For-profit cancer clinic costs more, doesn’t cut wait times

Polls show that Canadians overwhelmingly support public — not private, for-profit — health care. (In a 2011 Nanos Research study, for instance, 94% said yes to public health care.) So it’s not surprising that when Sunnybrook Hospital in Toronto opened the province’s first ever private cancer treatment clinic, many Ontarians had questions. The centre opened in 2001, receiving over $4 million as a start-up grant, even though the company was operating for its own profits.

For-profit clinic lacks transparency

The provincial government wouldn’t answer many of the questions that Ontarians raised about its contract with the clinic operators. Although the for-profit facility was financed with public money, the contract was considered to be a “commercial secret” that prevented the public from accessing key details about the deal. To date, the full contract has never been made public.

It was only after months of pressure from opposition parties that the terms of the deal were ultimately subject to scrutiny in the provincial legislature. When NDP Health Critic Frances Lankin was finally able to view the contract, she was barred from making a photocopy and had to take notes by hand. Public concern about the contract continued to build, eventually forcing a special audit by the provincial auditor general.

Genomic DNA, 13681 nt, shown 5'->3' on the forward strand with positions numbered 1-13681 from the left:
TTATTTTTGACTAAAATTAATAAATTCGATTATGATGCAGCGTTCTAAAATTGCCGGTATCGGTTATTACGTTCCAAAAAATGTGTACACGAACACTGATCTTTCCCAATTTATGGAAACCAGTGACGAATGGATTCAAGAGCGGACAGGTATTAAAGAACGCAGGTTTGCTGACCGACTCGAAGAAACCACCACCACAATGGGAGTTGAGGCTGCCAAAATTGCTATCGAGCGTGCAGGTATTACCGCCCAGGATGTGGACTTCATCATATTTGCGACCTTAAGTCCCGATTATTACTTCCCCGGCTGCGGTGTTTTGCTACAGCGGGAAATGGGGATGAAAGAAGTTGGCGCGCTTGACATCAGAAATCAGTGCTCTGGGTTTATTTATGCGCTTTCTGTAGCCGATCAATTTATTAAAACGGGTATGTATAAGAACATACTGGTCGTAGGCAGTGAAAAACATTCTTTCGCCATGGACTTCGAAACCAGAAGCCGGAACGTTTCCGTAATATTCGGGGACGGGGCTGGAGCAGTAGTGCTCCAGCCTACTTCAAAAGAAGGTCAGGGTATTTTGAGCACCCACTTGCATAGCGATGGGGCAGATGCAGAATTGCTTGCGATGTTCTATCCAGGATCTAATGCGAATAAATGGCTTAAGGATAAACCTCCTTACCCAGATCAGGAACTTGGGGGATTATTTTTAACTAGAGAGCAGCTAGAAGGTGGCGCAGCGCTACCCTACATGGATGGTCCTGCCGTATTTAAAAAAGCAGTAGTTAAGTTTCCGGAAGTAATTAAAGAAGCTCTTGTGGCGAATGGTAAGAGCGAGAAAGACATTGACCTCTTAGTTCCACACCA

Private costs more

The audit revealed that the public was paying far more for services at the private clinic than they would have at public facilities. The for-profit clinic had been charging $500 more per procedure. The auditor general also criticized the lack of tendering process for the contract and questioned why a public option had not been considered from the start.

No reduction in wait times

The auditor general said that despite promises, the for-profit cancer clinic at Sunnybrook had not reduced patient wait lists after more than a year of operation. In fact, the additional cost for each treatment would have bought more treatments per dollar — reducing wait times for patients — if the investment had gone to a public cancer treatment centre.

For-profit clinic drains expertise away from public hospitals

At the time the clinic opened, there was a serious shortage of specialists and nurses across the province. Because it received more funding than public cancer treatment centres did, it was able to lure a large portion of staff away from local public hospitals with higher wages. So rather than reducing wait times at other facilities, the new clinic effectively increased them by exacerbating staff shortages. In fact, the lead oncologist at the treatment centre had previously worked in the public system before he left to form his own private company to take on the Sunnybrook contract. Princess Margaret Hospital also lost a significant number of experienced nurses to the for-profit centre.

Private clinic closes amid public pressure

The findings of the auditor general’s special report, coupled with public opposition to the deal, ultimately led to the closing of the clinic in 2003, just two years after it opened. The clinic was replaced by increasing capacity at a lower cost in the public cancer treatment system.